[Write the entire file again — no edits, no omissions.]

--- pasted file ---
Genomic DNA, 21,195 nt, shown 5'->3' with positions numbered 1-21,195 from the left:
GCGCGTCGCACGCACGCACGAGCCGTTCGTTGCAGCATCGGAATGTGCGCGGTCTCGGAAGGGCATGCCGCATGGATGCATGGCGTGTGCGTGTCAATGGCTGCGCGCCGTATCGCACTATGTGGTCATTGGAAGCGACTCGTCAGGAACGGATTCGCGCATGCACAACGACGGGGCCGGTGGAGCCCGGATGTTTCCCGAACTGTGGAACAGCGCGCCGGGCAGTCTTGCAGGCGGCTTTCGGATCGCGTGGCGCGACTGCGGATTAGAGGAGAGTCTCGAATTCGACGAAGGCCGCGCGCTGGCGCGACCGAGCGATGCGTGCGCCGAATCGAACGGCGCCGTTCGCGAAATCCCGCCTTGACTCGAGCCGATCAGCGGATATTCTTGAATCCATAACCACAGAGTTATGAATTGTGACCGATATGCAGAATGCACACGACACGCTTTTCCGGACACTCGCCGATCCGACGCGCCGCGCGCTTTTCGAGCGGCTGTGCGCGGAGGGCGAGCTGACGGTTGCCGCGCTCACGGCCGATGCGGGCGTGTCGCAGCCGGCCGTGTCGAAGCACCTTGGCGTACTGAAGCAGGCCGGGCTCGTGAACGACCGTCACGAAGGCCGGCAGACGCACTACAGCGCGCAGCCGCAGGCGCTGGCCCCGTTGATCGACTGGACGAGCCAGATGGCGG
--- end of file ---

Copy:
Genomic DNA, 21,195 nt, shown 5'->3' with positions numbered 1-21,195 from the left:
GCGCGTCGCACGCACGCACGAGCCGTTCGTTGCAGCATCGGAATGTGCGCGGTCTCGGAAGGGCATGCCGCATGGATGCATGGCGTGTGCGTGTCAATGGCTGCGCGCCGTATCGCACTATGTGGTCATTGGAAGCGACTCGTCAGGAACGGATTCGCGCATGCACAACGACGGGGCCGGTGGAGCCCGGATGTTTCCCGAACTGTGGAACAGCGCGCCGGGCAGTCTTGCAGGCGGCTTTCGGATCGCGTGGCGCGACTGCGGATTAGAGGAGAGTCTCGAATTCGACGAAGGCCGCGCGCTGGCGCGACCGAGCGATGCGTGCGCCGAATCGAACGGCGCCGTTCGCGAAATCCCGCCTTGACTCGAGCCGATCAGCGGATATTCTTGAATCCATAACCACAGAGTTATGAATTGTGACCGATATGCAGAATGCACACGACACGCTTTTCCGGACACTCGCCGATCCGACGCGCCGCGCGCTTTTCGAGCGGCTGTGCGCGGAGGGCGAGCTGACGGTTGCCGCGCTCACGGCCGATGCGGGCGTGTCGCAGCCGGCCGTGTCGAAGCACCTTGGCGTACTGAAGCAGGCCGGGCTCGTGAACGACCGTCACGAAGGCCGGCAGACGCACTACAGCGCGCAGCCGCAGGCGCTGGCCCCGTTGATCGACTGGACGAGCCAGATGGCGG